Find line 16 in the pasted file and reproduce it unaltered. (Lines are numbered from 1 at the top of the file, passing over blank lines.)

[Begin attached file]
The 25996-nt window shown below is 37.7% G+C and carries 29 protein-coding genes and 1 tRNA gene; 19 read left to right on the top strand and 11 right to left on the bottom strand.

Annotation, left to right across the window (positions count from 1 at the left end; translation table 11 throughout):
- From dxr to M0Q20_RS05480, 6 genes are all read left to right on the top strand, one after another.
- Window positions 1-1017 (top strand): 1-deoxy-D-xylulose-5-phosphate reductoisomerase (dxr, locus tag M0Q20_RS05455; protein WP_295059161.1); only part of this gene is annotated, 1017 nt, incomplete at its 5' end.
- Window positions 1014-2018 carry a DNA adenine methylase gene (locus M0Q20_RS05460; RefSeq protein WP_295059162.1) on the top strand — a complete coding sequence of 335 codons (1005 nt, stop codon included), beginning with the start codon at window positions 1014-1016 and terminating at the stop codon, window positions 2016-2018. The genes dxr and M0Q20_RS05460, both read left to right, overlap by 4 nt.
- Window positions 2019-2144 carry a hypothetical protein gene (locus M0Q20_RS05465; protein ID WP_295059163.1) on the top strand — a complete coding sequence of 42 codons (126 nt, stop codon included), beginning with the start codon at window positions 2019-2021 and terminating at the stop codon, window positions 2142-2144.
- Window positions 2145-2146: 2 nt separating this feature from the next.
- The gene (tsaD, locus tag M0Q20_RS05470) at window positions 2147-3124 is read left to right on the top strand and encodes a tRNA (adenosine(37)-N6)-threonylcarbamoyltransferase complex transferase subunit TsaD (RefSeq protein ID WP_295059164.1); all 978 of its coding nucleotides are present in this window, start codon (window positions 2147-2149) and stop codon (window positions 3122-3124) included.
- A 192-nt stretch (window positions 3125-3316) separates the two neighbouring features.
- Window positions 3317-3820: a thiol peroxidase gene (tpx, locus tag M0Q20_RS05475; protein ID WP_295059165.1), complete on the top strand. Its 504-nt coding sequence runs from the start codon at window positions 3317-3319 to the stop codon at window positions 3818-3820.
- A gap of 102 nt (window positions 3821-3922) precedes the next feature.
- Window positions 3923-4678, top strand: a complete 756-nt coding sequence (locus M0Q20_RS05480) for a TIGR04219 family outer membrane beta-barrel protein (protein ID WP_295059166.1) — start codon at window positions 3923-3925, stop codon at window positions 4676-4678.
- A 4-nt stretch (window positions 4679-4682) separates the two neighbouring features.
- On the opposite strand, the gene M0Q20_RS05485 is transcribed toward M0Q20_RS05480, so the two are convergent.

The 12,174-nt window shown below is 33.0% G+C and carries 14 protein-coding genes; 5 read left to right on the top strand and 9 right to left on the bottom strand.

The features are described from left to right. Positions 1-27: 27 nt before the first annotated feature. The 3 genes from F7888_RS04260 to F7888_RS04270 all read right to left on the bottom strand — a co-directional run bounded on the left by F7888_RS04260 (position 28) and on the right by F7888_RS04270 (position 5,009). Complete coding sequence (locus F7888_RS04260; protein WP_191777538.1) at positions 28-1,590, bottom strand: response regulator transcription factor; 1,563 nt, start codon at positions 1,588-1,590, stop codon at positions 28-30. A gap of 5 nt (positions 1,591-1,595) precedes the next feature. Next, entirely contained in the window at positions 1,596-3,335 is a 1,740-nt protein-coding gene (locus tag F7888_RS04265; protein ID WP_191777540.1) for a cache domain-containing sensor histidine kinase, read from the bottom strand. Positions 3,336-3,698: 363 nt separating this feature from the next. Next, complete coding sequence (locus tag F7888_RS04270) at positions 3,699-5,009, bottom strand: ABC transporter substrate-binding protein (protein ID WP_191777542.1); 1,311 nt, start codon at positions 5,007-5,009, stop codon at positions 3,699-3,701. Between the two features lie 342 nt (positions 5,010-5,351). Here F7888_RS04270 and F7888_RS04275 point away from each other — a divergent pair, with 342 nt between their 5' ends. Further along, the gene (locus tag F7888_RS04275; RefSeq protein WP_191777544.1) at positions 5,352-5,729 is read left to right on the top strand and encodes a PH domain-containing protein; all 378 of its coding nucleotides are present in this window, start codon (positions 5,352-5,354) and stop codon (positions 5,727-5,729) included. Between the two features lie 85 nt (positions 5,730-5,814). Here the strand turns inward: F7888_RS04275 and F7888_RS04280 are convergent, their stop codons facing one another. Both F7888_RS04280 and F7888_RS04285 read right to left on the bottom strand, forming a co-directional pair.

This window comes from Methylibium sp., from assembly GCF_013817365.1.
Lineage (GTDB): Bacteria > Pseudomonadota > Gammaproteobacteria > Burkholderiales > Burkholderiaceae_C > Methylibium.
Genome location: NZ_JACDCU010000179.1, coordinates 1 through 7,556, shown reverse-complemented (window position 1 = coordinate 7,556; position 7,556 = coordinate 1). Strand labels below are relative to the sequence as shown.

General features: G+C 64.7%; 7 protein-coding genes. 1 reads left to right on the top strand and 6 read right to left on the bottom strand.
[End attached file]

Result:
The features are described from left to right. Positions 1-27: 27 nt before the first annotated feature. The 3 genes from F7888_RS04260 to F7888_RS04270 all read right to left on the bottom strand — a co-directional run bounded on the left by F7888_RS04260 (position 28) and on the right by F7888_RS04270 (position 5,009). Complete coding sequence (locus F7888_RS04260; protein WP_191777538.1) at positions 28-1,590, bottom strand: response regulator transcription factor; 1,563 nt, start codon at positions 1,588-1,590, stop codon at positions 28-30. A gap of 5 nt (positions 1,591-1,595) precedes the next feature. Next, entirely contained in the window at positions 1,596-3,335 is a 1,740-nt protein-coding gene (locus tag F7888_RS04265; protein ID WP_191777540.1) for a cache domain-containing sensor histidine kinase, read from the bottom strand. Positions 3,336-3,698: 363 nt separating this feature from the next. Next, complete coding sequence (locus tag F7888_RS04270) at positions 3,699-5,009, bottom strand: ABC transporter substrate-binding protein (protein ID WP_191777542.1); 1,311 nt, start codon at positions 5,007-5,009, stop codon at positions 3,699-3,701. Between the two features lie 342 nt (positions 5,010-5,351). Here F7888_RS04270 and F7888_RS04275 point away from each other — a divergent pair, with 342 nt between their 5' ends. Further along, the gene (locus tag F7888_RS04275; RefSeq protein WP_191777544.1) at positions 5,352-5,729 is read left to right on the top strand and encodes a PH domain-containing protein; all 378 of its coding nucleotides are present in this window, start codon (positions 5,352-5,354) and stop codon (positions 5,727-5,729) included. Between the two features lie 85 nt (positions 5,730-5,814). Here the strand turns inward: F7888_RS04275 and F7888_RS04280 are convergent, their stop codons facing one another. Both F7888_RS04280 and F7888_RS04285 read right to left on the bottom strand, forming a co-directional pair.